Thursday, January 5, 2012

Great Ideas for Boosting Brain Power

I'm rather obsessed with helping other people think faster, be sharper, and perform better on all types of academic projects. I also believe that we can help ourselves be smarter. We can enjoy life more and be of more use to society if we specifically train our brains.

That's why I was thrilled to read a huge "Get Smarter" spread in Newsweek (January 9 and 16, 2012, double issue, on sale now).

Some of these tips are things I already do and already teach--such as The Pomodoro Technique, reading a wide variety of materials, exercising regularly, always eating yogurt (seriously!), meditating and developing personally meaningful memory retention strategies.

Other ideas were new to me, but I will certainly try them and urge any reader here to do the same. 

Here is a list of especially intriguing tools and tips for getting smarter:

1. We all know that the internet is a time suck, don't we? It's hard to disconnect sometimes, and the e-mail constantly trickles in. I either have to physically remove myself from online access, OR...I just read something great: There is special software (it's called Freedom--how apt!) that will block the internet so that you can concentrate.  Brilliant! Now, I don't have to jet off to the middle of nowhere. I can stay right here and still be productive.

2. I am always talking about making flashcards; I prefer them hand-wrtten, as it turns out that writing by hand uses more parts of the brain and thus, aids in retention of information. Still, when you are in a rush (go back later and hand-write a flashcard!), try SuperMemo. Write those facts down fast, before you forget them; SuperMemo will nudge you to review the information.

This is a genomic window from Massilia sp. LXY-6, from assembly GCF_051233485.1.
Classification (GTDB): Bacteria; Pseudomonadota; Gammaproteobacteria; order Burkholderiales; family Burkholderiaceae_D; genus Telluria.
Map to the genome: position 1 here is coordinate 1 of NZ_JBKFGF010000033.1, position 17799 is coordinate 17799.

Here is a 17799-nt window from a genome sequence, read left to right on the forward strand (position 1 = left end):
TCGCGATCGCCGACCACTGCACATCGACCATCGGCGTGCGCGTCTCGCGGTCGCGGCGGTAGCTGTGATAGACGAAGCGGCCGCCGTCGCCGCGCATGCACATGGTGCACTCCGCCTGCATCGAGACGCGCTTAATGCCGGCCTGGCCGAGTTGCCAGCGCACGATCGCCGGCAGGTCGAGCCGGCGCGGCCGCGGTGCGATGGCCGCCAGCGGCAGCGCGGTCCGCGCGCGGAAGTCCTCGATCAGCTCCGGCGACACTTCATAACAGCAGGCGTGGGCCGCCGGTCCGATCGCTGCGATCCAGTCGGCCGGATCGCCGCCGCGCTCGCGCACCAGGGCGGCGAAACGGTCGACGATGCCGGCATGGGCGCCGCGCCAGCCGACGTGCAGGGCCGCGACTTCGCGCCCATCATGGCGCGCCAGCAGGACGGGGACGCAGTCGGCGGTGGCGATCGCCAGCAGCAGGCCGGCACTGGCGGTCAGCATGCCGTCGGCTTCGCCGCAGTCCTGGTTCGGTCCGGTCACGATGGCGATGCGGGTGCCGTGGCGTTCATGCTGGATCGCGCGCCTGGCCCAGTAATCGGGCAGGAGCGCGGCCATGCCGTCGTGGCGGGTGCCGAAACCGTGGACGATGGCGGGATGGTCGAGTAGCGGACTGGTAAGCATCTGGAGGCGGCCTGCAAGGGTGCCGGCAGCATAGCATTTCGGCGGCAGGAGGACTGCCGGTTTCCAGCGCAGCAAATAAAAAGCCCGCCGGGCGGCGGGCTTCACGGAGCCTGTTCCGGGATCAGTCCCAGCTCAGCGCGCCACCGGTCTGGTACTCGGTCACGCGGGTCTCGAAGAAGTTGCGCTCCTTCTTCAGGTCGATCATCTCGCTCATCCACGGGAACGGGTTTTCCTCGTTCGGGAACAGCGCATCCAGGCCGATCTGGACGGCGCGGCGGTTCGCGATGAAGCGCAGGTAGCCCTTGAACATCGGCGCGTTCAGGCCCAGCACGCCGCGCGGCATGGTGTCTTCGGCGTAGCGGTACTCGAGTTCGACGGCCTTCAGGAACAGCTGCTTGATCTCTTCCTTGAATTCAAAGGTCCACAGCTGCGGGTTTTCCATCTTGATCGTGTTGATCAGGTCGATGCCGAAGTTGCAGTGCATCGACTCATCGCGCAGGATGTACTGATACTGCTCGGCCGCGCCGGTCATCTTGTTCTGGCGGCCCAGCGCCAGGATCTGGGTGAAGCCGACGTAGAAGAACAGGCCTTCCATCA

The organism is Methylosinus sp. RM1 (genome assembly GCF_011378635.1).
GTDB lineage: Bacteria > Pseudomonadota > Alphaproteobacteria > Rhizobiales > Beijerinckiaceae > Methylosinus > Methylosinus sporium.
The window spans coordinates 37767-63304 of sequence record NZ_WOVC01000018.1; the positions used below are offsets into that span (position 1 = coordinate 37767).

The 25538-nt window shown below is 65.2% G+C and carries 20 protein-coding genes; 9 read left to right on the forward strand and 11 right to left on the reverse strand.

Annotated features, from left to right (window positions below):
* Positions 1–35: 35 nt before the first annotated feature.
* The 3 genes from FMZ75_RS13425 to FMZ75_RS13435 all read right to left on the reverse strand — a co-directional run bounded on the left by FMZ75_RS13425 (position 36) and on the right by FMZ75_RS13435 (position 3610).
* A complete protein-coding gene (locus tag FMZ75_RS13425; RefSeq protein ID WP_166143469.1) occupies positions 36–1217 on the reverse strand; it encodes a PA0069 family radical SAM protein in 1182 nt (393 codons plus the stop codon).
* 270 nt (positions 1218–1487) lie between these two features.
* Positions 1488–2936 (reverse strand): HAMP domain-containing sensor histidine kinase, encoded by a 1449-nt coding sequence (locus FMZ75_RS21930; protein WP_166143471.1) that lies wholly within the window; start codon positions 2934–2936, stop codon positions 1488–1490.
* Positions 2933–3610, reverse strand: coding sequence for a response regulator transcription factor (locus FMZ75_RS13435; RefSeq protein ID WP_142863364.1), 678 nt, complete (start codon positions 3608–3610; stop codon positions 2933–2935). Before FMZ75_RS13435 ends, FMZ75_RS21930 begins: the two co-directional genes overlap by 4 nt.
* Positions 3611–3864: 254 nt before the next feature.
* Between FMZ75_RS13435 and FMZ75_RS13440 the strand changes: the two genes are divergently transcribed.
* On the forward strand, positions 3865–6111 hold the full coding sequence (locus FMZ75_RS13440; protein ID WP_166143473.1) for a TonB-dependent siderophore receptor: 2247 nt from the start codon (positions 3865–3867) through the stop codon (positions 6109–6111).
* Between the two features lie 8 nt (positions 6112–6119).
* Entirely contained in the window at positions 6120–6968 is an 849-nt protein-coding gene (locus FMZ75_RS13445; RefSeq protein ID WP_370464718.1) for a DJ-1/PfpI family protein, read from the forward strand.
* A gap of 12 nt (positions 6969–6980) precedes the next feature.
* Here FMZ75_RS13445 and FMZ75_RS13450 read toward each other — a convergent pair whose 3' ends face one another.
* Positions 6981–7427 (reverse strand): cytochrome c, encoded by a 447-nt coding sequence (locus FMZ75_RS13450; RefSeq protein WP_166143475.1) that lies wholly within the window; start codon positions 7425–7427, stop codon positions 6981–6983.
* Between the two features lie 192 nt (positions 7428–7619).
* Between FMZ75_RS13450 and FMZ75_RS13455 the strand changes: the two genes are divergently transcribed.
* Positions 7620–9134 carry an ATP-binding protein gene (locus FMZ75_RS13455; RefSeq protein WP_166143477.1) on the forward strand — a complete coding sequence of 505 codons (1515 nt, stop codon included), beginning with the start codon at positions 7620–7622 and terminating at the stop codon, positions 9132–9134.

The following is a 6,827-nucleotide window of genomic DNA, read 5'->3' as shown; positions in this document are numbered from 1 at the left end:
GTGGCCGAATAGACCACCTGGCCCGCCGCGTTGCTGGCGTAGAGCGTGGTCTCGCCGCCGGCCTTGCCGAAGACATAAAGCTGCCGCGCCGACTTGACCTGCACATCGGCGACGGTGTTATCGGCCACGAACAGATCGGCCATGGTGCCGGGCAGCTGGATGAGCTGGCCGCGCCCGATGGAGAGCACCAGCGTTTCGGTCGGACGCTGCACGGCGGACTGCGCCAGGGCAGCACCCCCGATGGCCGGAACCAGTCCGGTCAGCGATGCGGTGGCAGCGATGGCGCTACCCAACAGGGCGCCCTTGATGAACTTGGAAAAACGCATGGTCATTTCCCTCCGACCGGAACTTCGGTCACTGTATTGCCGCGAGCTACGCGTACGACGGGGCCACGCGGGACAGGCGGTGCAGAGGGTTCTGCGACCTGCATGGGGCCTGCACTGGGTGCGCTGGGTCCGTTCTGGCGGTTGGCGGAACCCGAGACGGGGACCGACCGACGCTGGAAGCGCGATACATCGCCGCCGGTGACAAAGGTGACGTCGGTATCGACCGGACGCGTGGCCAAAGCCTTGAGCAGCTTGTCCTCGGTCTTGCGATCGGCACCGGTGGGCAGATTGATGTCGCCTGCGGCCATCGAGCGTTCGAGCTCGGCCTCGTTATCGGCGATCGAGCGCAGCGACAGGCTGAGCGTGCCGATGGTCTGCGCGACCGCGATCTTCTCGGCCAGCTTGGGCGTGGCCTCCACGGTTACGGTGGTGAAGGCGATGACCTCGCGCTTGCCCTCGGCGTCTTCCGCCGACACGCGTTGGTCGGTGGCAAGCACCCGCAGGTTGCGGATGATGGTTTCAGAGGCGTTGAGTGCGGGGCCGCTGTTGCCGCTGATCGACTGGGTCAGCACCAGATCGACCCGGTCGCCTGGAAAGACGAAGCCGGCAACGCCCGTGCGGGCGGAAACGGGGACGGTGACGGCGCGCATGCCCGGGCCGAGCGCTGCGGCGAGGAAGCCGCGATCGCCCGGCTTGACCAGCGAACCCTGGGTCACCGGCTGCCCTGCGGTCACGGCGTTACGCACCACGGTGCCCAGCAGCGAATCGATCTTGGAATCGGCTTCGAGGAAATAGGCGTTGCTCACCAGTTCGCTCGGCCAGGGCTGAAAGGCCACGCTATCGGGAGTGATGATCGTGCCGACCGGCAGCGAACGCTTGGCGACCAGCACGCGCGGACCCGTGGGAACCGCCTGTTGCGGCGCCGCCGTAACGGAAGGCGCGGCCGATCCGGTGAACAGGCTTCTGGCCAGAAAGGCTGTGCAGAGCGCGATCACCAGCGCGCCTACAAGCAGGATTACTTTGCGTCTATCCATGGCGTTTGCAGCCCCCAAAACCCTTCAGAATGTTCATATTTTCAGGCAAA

3. Train your brain. Word games, memorizing poetry, reading Shakespeare, watching the English Al Jazeera, learning a new language, knitting, and specifically working on memory drills or focusing, for a month or so, on learning a new task--it's all cognitive exercise.  It's all good for you and literally builds up your brain. The point is that we have to specifically push ourselves to learn new things. Don't give up if something doesn't come to you easily (for example, I really have no patience for knitting, but I know it would be good for me to do, so I haven't given up yet). Our brains can increase their synapses through training, and we can train ourselves to be smarter! Conversely, our brains will become weaker if we don't read and if we watch too much TV.

4. Follow your passion. Most of us realize that if we really don't care about a subject, we are going to have a hard time remembering much about it. But can passion, interest and attention be developed? I think so; you just need to pay attention to connections. See what interests you. Follow that interest to the next thing that intrigues. Keep going. Keep reading (example: reading about Russia reminds a reader of the Ballet Russes; then she reads about Coco Chanel; then, she is on to Bauhaus architecture--always nudged along by interesting tangents in her original reading). 

5. Take free courses at iTunes U.  I did not even know such a wonder existed, though I have long been a fan of the Great Courses (this is a catalog; they sell DVDs of profs teaching fascinating courses).

6. Read the Great Books. It's a personal goal. I've done it. You could be able to say that you've done it, too. Read the entire Bible (which I've also done). Read Ulysses. Do something big and inspiring. Let yourself take as long as you need to; just don't give up!

7. Rest. It is by daydreaming, taking a break, zoning out and going for a walk that we can best spark creativity. I personally find that carving out a break time (I walk) always gives me new ideas, especially when I am working on a novel.

8. Think critically. Also, think analytically. Write book reviews. Write consumer reviews. Write anything! Start a blog. The more you write, the more you will realize you know. Writing is always great practice--not only for its own sake, but also for developing thinking skills.

For a full list of tips, see Newsweek's 31 Ways to Get Smarter--Faster. 

Happy brain training, and Happy New Year!

2 comments:

  1. I LOVE the Great Courses! Anything music-related done by Prof Robert Greenberg is just fantastic, in my opinion. I'm so grateful to have found that company. I'll have to try iTunes U!

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  2. Let me know what you think. I have yet to try iTunes U, but I am looking forward to it.

    Best,

    EC

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